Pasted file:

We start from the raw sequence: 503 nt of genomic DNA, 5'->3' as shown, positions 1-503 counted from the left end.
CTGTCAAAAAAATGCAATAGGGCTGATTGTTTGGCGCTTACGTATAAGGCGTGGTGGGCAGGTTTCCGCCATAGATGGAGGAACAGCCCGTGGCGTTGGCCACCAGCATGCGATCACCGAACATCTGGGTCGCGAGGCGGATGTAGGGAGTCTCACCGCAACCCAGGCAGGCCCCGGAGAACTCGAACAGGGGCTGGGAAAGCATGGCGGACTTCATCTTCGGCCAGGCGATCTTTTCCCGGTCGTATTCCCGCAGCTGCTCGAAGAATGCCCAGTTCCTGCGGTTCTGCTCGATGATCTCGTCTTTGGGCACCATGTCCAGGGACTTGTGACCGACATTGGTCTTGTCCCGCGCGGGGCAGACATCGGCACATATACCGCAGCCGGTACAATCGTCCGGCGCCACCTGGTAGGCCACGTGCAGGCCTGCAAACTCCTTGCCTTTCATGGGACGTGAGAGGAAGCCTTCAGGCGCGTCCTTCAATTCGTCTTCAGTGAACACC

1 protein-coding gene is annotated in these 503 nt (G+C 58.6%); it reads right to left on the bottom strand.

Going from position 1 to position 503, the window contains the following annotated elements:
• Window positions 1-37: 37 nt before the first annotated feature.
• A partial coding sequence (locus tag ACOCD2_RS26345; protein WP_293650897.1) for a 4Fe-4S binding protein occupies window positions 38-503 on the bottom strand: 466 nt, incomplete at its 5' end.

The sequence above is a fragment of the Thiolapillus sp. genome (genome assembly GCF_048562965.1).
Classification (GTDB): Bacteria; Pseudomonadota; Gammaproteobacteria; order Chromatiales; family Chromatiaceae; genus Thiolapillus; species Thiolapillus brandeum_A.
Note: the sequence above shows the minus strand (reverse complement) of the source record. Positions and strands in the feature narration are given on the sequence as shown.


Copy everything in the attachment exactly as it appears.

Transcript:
We start from the raw sequence: 503 nt of genomic DNA, 5'->3' as shown, positions 1-503 counted from the left end.
CTGTCAAAAAAATGCAATAGGGCTGATTGTTTGGCGCTTACGTATAAGGCGTGGTGGGCAGGTTTCCGCCATAGATGGAGGAACAGCCCGTGGCGTTGGCCACCAGCATGCGATCACCGAACATCTGGGTCGCGAGGCGGATGTAGGGAGTCTCACCGCAACCCAGGCAGGCCCCGGAGAACTCGAACAGGGGCTGGGAAAGCATGGCGGACTTCATCTTCGGCCAGGCGATCTTTTCCCGGTCGTATTCCCGCAGCTGCTCGAAGAATGCCCAGTTCCTGCGGTTCTGCTCGATGATCTCGTCTTTGGGCACCATGTCCAGGGACTTGTGACCGACATTGGTCTTGTCCCGCGCGGGGCAGACATCGGCACATATACCGCAGCCGGTACAATCGTCCGGCGCCACCTGGTAGGCCACGTGCAGGCCTGCAAACTCCTTGCCTTTCATGGGACGTGAGAGGAAGCCTTCAGGCGCGTCCTTCAATTCGTCTTCAGTGAACACC

1 protein-coding gene is annotated in these 503 nt (G+C 58.6%); it reads right to left on the bottom strand.

Going from position 1 to position 503, the window contains the following annotated elements:
• Window positions 1-37: 37 nt before the first annotated feature.
• A partial coding sequence (locus tag ACOCD2_RS26345; protein WP_293650897.1) for a 4Fe-4S binding protein occupies window positions 38-503 on the bottom strand: 466 nt, incomplete at its 5' end.

The sequence above is a fragment of the Thiolapillus sp. genome (genome assembly GCF_048562965.1).
Classification (GTDB): Bacteria; Pseudomonadota; Gammaproteobacteria; order Chromatiales; family Chromatiaceae; genus Thiolapillus; species Thiolapillus brandeum_A.
Note: the sequence above shows the minus strand (reverse complement) of the source record. Positions and strands in the feature narration are given on the sequence as shown.